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Things you would never know ...

September 12, 2009

... about the year 1925, if I didn't tell you. An anonymous donor left four copies of National Geographic Magazine from February, April, August and October of 1925, on top of a paper recycling bin, and I was lucky enough to find them.

The in-depth news stories in the magazines are numerous and detailed with titles such as:

From England to India by Automobile; the MacMillan Arctic Expedition Sails; The Land of the Yellow Llama; Collearin' Cape Cod and The Mother of Rivers - The Great Columbia Ice Field of the Canadian Rockies - and many more. Rather than get into that text, I believe an examination of the advertisements tells the real history of that year.

Article Photos

There was a great classic car (and truck) parade and show in Lake Placid last Sunday and all the car buffs that attended and participated ought to enjoy this car advertisement. This Packard was driven 3,965 miles without shutting off the engine.
(Image from National Geographic Magazine – 1925)


Brush your teeth

Some ads were pretty scary. Colgate was called ribbon dental cream, not toothpaste, and the ad covered the entire back page, one of the most expensive, next to inside the front cover, which advertised Tiffany & Co. Jewelers.

The Colgate ad claims the product removes causes of tooth decay, picturing a couple on the beach, with the woman smiling at the man. A strip adjacent, however, shows a woman in a wheelchair with one crutch and a nurse pushing the chair with a caption that reads: Bad Teeth May Bring Crippling Rheumatism - Son of A Gun!


Cruise lines were big business

The World Cruises of United American Lines were advertising three-and-a-half-month trips leaving from L.A., San Francisco and New York. Some of the ports to be visited were in Japan, China, the Philippines, Java, India, Italy and Egypt, to mention only a few. The cost was $1500 and up, including shore excursions.

The Cunard and Anchor Lines had one of the best deals. Regular service from New York to Plymouth, Cherbourg, Southampton, London, Queenstown, Liverpool, Londonderry and Glasgow - Now are you ready for this - fares range from $130 and up!

The cruise line ads seem to be on every other page and the railroads were very big in advertising trips to our National Parks. The Santa Fe advertised these trips: The Grand Canyon and the Nava-hopi (sic) motor trip into the colorful Indian country with other trips to Yosemite, Yellowstone, Zion and most of the other National Parks. There were no prices listed but an address to send for rates and a picture folder of the trips.

The Northern Pacific had the best deal, advertising a round trip from Chicago to Yellowstone Park that reads: "The cost of the four-and-one-half day trip - $54 if you choose hotels or $45 via camps - meals, lodging, automobile sightseeing trips included."


Some strange ads

The National Lead Company pushed the use of lead paint with this piece: "You can keep the wooden surfaces of your home safe from slow combustion, or rot, by keeping them covered with a constantly maintained film of lead paint that is impervious to air and moisture."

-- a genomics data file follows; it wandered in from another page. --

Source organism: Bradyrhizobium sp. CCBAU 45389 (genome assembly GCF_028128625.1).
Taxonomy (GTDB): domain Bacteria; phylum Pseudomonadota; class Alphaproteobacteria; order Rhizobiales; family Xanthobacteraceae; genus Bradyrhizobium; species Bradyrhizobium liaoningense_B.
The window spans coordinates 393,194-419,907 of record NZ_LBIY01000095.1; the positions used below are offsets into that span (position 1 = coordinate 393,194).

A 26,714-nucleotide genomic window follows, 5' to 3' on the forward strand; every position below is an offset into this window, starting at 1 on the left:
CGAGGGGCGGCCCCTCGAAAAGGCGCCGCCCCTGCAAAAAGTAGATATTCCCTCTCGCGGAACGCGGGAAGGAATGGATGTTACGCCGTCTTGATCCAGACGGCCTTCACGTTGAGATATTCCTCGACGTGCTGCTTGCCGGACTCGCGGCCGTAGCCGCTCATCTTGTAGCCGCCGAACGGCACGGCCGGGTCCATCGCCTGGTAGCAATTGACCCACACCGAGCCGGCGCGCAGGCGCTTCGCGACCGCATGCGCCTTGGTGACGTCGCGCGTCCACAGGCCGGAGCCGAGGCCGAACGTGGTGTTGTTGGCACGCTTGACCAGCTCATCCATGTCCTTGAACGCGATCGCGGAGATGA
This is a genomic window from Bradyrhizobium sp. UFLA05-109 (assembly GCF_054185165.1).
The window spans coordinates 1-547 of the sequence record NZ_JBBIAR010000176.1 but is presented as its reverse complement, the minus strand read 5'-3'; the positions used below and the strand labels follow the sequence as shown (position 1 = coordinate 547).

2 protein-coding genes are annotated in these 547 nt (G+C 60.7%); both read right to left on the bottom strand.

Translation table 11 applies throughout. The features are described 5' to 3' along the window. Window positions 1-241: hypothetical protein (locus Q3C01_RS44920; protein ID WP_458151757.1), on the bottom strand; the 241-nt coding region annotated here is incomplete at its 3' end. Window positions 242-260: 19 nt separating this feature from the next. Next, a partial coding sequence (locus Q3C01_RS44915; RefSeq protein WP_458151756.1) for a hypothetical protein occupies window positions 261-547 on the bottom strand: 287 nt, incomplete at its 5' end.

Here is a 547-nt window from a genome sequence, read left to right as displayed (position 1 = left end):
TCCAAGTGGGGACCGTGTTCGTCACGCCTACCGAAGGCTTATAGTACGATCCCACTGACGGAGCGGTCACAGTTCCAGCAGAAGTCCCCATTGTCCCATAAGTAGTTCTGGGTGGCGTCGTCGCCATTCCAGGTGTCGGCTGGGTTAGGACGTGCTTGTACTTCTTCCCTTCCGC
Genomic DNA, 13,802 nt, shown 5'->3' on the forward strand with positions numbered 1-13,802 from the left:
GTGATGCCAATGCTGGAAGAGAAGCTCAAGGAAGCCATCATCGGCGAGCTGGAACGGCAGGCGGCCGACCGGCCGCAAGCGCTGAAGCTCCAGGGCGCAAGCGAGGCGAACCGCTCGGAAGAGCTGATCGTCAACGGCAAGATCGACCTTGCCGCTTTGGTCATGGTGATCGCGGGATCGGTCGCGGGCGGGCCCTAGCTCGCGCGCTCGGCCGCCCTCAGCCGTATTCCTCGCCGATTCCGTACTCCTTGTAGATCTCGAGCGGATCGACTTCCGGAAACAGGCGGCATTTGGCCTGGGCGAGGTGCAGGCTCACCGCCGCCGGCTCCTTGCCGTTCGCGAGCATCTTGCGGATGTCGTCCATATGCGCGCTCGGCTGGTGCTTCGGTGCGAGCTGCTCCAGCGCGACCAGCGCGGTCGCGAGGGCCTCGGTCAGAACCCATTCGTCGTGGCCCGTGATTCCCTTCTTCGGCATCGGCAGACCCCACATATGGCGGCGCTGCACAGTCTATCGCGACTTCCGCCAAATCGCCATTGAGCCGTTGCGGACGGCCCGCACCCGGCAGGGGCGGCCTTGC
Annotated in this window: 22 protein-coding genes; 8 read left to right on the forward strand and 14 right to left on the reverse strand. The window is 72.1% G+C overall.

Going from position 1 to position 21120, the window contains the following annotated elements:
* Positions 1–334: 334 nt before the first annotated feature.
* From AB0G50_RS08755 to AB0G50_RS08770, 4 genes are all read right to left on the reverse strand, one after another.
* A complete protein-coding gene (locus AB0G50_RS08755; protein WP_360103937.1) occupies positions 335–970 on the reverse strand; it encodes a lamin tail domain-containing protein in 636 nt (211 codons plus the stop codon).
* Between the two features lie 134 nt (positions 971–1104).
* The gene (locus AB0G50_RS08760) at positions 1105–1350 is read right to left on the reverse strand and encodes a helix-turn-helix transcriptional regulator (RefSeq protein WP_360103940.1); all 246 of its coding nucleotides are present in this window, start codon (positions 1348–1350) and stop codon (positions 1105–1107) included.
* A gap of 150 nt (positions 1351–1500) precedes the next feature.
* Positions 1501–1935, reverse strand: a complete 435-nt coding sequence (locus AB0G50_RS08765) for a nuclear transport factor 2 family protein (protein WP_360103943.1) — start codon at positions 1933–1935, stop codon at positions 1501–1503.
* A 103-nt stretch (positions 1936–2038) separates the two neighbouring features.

Believe it or not, decaf coffee was big in 1925. Maybe that is when it was first discovered but some ad guy or gal came up with a terrible name for the company - "Kaffee Hag." Here is a piece of this ad - "Science has found a way to take the caffeine out of coffee. We open the pores of the raw coffee bean and remove the caffeine alone. No flavor, no aroma is affected." Then there is a coupon to mail to Kaffee Hag in Cleveland, Ohio to receive 10 cups free.


Full-page automobile ads

The most prolific ads were for cars, many full pages such as: Hudson Coach - five-passenger sedan - $1,795; the Wills-Knight sedan was reduced $200 but it does not give a listed price; the Chrysler Six cost $1,395 and Chrysler was producing 800 cars a day; no prices were listed for the Packard Six and Eight but both were "furnished in ten body types, open and enclosed." The Dodge Brothers advertised the special touring car apparently before they were part of Chrysler. The new Overland Six standard sedan was selling for $895 and the "all-steel four-cylinder touring car was only $495."


GM?was always big

Here is an excerpt from a General Motors full page ad with a map included. "Sold in 126 Countries - used in all. General Motors combines in one family many large companies building automobiles and accessories. This makes it possible for General Motors to handle the foreign trade of all of them efficiently and at minimum expense. This important item in foreign trade is valuable to the economic life of the nation."

Well, we all know that is the way it used to be.

Correction: This column last week used stories from what I said was an original copy of the first edition of the LA Times in 1881. I'm sorry but it was not an original copy of the newspaper, it was a re-issue.



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